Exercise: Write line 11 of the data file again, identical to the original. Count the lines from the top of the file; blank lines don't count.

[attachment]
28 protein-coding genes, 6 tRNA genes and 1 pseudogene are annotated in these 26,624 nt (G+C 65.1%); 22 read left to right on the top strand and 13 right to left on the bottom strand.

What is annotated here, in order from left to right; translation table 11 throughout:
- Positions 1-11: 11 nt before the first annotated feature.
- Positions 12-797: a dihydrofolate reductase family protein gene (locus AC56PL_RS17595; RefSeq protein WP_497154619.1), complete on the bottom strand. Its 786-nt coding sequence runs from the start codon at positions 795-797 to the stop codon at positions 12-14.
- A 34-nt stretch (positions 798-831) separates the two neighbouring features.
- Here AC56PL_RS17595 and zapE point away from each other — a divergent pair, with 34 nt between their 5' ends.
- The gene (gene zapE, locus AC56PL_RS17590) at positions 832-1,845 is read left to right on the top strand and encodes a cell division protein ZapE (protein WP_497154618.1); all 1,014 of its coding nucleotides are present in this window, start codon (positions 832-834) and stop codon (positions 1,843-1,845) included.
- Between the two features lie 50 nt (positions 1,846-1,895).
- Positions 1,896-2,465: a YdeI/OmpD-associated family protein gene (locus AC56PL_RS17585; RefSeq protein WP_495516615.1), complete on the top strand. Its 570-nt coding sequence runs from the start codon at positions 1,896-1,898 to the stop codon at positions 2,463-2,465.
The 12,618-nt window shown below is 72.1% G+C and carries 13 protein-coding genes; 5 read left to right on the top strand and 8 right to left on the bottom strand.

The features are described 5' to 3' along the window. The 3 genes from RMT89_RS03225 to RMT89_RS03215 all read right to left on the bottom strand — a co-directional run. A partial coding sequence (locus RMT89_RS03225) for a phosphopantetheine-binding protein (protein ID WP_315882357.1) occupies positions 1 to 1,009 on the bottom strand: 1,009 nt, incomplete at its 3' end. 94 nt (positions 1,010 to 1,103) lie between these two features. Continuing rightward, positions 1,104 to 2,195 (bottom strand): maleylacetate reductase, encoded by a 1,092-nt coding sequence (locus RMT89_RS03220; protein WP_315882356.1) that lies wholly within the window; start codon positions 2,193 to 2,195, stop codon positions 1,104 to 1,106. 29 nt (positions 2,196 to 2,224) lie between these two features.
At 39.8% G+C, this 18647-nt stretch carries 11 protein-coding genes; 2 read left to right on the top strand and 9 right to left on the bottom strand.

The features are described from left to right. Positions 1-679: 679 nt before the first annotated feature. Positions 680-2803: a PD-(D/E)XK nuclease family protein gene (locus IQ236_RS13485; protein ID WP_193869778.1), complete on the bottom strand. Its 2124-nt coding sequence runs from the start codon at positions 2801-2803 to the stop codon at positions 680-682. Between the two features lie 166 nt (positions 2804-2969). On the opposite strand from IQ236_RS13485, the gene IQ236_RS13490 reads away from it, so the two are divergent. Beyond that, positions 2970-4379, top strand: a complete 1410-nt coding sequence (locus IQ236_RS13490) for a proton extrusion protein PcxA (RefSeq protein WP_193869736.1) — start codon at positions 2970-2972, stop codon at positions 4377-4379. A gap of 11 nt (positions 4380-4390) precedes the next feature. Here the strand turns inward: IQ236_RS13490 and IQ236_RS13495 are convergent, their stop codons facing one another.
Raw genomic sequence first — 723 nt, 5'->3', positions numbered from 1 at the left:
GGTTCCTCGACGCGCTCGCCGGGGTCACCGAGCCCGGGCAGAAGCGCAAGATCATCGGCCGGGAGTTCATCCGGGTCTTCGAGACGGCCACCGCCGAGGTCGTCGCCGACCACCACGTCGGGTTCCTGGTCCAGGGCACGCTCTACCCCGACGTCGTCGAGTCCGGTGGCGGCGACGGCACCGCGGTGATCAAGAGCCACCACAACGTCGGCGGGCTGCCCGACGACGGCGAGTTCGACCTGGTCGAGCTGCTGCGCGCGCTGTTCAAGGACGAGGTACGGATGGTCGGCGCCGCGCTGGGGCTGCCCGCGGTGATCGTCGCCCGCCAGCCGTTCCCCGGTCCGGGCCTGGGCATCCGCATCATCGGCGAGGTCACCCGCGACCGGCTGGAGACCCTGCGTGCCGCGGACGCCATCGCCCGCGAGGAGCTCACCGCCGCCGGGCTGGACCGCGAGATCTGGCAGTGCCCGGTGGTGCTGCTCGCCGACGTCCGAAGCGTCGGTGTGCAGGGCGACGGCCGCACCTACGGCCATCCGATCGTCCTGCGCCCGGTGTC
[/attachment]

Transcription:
The features are described 5' to 3' along the window. The 3 genes from RMT89_RS03225 to RMT89_RS03215 all read right to left on the bottom strand — a co-directional run. A partial coding sequence (locus RMT89_RS03225) for a phosphopantetheine-binding protein (protein ID WP_315882357.1) occupies positions 1 to 1,009 on the bottom strand: 1,009 nt, incomplete at its 3' end. 94 nt (positions 1,010 to 1,103) lie between these two features. Continuing rightward, positions 1,104 to 2,195 (bottom strand): maleylacetate reductase, encoded by a 1,092-nt coding sequence (locus RMT89_RS03220; protein WP_315882356.1) that lies wholly within the window; start codon positions 2,193 to 2,195, stop codon positions 1,104 to 1,106. 29 nt (positions 2,196 to 2,224) lie between these two features.